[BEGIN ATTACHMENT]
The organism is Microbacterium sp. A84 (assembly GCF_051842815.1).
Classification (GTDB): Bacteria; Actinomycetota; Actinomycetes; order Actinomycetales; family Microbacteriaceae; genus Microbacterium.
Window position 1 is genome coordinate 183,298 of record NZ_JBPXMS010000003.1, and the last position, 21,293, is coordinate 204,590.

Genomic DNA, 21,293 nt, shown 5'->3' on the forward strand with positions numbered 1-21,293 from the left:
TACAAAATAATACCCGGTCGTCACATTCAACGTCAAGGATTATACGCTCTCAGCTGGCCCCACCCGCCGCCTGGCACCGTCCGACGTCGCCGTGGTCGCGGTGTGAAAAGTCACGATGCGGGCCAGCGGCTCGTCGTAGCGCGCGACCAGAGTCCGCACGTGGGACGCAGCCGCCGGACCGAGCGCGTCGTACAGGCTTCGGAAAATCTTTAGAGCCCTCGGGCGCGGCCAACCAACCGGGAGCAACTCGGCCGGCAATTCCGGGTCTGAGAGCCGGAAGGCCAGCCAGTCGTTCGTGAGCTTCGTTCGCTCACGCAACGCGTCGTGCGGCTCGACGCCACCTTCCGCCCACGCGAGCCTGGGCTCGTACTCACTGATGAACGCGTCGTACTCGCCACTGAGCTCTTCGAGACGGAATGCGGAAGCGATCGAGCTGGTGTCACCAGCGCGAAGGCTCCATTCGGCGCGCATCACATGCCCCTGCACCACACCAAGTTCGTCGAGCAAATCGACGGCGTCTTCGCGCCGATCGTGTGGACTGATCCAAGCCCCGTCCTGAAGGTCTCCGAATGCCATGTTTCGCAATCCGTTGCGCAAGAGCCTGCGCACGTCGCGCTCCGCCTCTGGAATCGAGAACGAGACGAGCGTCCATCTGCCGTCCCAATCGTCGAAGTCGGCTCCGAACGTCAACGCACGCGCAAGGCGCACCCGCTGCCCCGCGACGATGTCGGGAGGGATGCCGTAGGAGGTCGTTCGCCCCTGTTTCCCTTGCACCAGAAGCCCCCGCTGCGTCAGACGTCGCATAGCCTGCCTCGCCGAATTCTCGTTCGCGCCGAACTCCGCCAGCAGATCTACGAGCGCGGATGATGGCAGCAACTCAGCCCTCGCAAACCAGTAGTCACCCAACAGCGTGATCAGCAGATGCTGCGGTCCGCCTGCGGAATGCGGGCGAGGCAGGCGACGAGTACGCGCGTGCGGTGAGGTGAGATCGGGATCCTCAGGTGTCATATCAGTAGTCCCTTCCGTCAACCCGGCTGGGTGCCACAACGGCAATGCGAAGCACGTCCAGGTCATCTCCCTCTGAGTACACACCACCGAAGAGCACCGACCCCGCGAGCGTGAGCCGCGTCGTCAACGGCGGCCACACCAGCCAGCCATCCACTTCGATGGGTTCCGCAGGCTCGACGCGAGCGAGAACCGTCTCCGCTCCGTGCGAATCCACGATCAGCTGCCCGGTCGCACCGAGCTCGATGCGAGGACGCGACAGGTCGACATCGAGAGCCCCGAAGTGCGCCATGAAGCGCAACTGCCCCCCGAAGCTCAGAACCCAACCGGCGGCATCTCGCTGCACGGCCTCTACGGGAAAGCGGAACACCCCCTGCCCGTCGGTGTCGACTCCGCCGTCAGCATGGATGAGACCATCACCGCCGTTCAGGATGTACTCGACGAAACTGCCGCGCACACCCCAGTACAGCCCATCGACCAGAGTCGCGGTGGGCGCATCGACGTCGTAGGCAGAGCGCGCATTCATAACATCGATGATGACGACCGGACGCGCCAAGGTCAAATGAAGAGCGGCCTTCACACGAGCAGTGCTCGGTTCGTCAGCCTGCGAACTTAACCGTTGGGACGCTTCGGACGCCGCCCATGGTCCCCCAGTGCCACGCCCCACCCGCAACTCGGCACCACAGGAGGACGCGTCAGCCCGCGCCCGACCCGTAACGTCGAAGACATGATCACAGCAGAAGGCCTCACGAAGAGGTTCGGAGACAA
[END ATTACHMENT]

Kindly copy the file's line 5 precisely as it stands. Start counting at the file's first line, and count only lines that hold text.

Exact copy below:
TACAAAATAATACCCGGTCGTCACATTCAACGTCAAGGATTATACGCTCTCAGCTGGCCCCACCCGCCGCCTGGCACCGTCCGACGTCGCCGTGGTCGCGGTGTGAAAAGTCACGATGCGGGCCAGCGGCTCGTCGTAGCGCGCGACCAGAGTCCGCACGTGGGACGCAGCCGCCGGACCGAGCGCGTCGTACAGGCTTCGGAAAATCTTTAGAGCCCTCGGGCGCGGCCAACCAACCGGGAGCAACTCGGCCGGCAATTCCGGGTCTGAGAGCCGGAAGGCCAGCCAGTCGTTCGTGAGCTTCGTTCGCTCACGCAACGCGTCGTGCGGCTCGACGCCACCTTCCGCCCACGCGAGCCTGGGCTCGTACTCACTGATGAACGCGTCGTACTCGCCACTGAGCTCTTCGAGACGGAATGCGGAAGCGATCGAGCTGGTGTCACCAGCGCGAAGGCTCCATTCGGCGCGCATCACATGCCCCTGCACCACACCAAGTTCGTCGAGCAAATCGACGGCGTCTTCGCGCCGATCGTGTGGACTGATCCAAGCCCCGTCCTGAAGGTCTCCGAATGCCATGTTTCGCAATCCGTTGCGCAAGAGCCTGCGCACGTCGCGCTCCGCCTCTGGAATCGAGAACGAGACGAGCGTCCATCTGCCGTCCCAATCGTCGAAGTCGGCTCCGAACGTCAACGCACGCGCAAGGCGCACCCGCTGCCCCGCGACGATGTCGGGAGGGATGCCGTAGGAGGTCGTTCGCCCCTGTTTCCCTTGCACCAGAAGCCCCCGCTGCGTCAGACGTCGCATAGCCTGCCTCGCCGAATTCTCGTTCGCGCCGAACTCCGCCAGCAGATCTACGAGCGCGGATGATGGCAGCAACTCAGCCCTCGCAAACCAGTAGTCACCCAACAGCGTGATCAGCAGATGCTGCGGTCCGCCTGCGGAATGCGGGCGAGGCAGGCGACGAGTACGCGCGTGCGGTGAGGTGAGATCGGGATCCTCAGGTGTCATATCAGTAGTCCCTTCCGTCAACCCGGCTGGGTGCCACAACGGCAATGCGAAGCACGTCCAGGTCATCTCCCTCTGAGTACACACCACCGAAGAGCACCGACCCCGCGAGCGTGAGCCGCGTCGTCAACGGCGGCCACACCAGCCAGCCATCCACTTCGATGGGTTCCGCAGGCTCGACGCGAGCGAGAACCGTCTCCGCTCCGTGCGAATCCACGATCAGCTGCCCGGTCGCACCGAGCTCGATGCGAGGACGCGACAGGTCGACATCGAGAGCCCCGAAGTGCGCCATGAAGCGCAACTGCCCCCCGAAGCTCAGAACCCAACCGGCGGCATCTCGCTGCACGGCCTCTACGGGAAAGCGGAACACCCCCTGCCCGTCGGTGTCGACTCCGCCGTCAGCATGGATGAGACCATCACCGCCGTTCAGGATGTACTCGACGAAACTGCCGCGCACACCCCAGTACAGCCCATCGACCAGAGTCGCGGTGGGCGCATCGACGTCGTAGGCAGAGCGCGCATTCATAACATCGATGATGACGACCGGACGCGCCAAGGTCAAATGAAGAGCGGCCTTCACACGAGCAGTGCTCGGTTCGTCAGCCTGCGAACTTAACCGTTGGGACGCTTCGGACGCCGCCCATGGTCCCCCAGTGCCACGCCCCACCCGCAACTCGGCACCACAGGAGGACGCGTCAGCCCGCGCCCGACCCGTAACGTCGAAGACATGATCACAGCAGAAGGCCTCACGAAGAGGTTCGGAGACAA